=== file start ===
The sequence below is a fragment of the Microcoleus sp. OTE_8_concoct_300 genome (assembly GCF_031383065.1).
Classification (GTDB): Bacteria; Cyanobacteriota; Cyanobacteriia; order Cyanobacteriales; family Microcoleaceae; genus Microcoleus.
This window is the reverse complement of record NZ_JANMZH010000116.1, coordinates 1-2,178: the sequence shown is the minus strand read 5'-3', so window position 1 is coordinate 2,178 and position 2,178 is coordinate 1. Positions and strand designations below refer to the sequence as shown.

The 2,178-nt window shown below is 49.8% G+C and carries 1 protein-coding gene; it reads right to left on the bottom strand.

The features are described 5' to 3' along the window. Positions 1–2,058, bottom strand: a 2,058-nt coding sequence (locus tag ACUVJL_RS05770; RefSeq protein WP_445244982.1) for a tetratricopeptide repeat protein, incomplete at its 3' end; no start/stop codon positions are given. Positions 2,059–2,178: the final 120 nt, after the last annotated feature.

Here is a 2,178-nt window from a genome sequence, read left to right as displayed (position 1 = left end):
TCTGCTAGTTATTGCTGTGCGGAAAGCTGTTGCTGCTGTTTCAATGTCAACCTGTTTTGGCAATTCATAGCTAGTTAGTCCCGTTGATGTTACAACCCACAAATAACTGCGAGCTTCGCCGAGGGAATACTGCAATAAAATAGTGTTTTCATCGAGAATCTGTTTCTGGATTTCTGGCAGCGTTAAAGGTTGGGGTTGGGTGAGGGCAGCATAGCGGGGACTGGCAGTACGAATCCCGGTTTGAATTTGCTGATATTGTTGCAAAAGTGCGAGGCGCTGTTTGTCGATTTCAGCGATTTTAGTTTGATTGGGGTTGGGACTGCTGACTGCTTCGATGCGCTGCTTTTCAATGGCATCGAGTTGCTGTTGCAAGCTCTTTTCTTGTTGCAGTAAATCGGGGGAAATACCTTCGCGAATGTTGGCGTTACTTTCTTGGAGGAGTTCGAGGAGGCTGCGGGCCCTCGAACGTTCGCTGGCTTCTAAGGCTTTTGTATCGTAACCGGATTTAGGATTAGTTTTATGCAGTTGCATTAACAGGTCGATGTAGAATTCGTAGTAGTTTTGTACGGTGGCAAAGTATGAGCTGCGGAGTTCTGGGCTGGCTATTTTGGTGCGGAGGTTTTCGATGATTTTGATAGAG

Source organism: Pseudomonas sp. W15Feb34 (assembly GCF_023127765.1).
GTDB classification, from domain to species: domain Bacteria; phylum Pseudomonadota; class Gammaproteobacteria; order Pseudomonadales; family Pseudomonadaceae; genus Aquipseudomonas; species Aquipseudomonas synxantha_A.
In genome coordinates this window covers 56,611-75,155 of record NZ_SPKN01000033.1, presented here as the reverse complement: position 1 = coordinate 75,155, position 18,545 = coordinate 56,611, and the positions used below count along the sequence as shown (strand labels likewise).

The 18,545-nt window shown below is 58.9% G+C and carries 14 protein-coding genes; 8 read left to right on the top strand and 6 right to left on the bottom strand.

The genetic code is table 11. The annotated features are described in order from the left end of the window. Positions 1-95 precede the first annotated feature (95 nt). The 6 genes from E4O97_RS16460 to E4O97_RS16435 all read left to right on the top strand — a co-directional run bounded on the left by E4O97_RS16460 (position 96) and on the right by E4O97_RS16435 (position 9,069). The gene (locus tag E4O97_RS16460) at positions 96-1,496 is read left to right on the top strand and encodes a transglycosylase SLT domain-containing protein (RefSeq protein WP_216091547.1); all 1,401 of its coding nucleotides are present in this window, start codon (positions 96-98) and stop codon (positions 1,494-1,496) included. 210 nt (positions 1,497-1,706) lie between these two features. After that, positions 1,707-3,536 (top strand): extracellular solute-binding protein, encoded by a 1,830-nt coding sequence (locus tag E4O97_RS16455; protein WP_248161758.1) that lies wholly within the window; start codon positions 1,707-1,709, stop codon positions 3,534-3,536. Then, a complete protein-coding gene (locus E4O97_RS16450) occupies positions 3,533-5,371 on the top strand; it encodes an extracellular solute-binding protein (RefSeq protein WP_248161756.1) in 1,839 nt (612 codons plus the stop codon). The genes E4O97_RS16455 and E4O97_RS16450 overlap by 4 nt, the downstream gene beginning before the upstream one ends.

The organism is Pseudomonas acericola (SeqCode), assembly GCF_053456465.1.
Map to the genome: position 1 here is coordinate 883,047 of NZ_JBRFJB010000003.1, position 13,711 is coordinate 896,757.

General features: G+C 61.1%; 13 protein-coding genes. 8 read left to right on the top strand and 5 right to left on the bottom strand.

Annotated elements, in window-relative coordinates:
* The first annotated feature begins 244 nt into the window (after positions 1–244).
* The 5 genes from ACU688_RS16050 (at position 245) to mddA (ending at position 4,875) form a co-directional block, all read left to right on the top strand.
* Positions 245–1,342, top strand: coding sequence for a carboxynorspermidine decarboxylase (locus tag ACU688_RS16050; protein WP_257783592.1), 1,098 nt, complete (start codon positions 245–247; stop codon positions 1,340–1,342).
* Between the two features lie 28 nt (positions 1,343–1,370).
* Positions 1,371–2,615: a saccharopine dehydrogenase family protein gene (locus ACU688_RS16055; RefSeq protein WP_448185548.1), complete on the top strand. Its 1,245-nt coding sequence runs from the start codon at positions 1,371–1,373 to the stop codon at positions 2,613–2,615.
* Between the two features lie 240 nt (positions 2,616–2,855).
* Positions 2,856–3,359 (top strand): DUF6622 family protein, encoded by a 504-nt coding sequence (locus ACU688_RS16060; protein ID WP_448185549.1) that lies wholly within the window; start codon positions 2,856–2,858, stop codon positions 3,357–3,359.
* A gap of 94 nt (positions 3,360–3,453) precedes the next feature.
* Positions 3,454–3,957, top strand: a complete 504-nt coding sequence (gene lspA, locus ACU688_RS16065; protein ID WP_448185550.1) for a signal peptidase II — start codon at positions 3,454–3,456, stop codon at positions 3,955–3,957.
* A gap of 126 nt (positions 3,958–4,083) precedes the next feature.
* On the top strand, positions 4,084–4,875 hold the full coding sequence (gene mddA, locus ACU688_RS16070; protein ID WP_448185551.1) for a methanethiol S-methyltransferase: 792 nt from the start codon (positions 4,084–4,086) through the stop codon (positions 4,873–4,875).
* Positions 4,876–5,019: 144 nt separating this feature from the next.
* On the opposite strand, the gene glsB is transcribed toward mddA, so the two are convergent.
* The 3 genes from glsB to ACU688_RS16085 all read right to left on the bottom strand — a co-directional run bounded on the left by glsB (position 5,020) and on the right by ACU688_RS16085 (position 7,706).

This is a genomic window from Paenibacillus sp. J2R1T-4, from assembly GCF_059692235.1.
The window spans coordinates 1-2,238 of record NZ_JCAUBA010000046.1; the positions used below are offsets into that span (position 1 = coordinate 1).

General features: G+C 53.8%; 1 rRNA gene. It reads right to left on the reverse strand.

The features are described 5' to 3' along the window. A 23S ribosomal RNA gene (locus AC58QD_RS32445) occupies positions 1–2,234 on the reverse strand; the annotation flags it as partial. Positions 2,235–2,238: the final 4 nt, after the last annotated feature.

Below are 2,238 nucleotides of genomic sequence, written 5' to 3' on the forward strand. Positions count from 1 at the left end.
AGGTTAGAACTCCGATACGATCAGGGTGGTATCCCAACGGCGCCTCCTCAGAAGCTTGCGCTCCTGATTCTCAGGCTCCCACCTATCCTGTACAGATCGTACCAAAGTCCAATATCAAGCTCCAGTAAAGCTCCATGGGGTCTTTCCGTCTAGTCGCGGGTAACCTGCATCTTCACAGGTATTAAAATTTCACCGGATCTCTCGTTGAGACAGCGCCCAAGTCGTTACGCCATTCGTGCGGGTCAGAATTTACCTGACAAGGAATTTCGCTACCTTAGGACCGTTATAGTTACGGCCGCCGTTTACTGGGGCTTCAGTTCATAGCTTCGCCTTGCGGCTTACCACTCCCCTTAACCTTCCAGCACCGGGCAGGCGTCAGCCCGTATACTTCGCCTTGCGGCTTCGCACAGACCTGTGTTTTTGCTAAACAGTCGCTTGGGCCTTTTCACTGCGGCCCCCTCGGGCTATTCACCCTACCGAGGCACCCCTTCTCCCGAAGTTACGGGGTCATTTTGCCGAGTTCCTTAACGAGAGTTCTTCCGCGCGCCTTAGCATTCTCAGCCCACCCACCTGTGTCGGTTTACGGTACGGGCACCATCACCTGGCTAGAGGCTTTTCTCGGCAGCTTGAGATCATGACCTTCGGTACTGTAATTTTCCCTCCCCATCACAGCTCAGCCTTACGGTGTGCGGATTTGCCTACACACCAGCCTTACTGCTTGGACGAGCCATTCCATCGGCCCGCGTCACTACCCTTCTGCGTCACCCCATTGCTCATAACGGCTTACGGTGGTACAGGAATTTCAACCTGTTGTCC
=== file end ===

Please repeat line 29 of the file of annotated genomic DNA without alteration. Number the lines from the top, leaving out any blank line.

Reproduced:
* On the opposite strand, the gene glsB is transcribed toward mddA, so the two are convergent.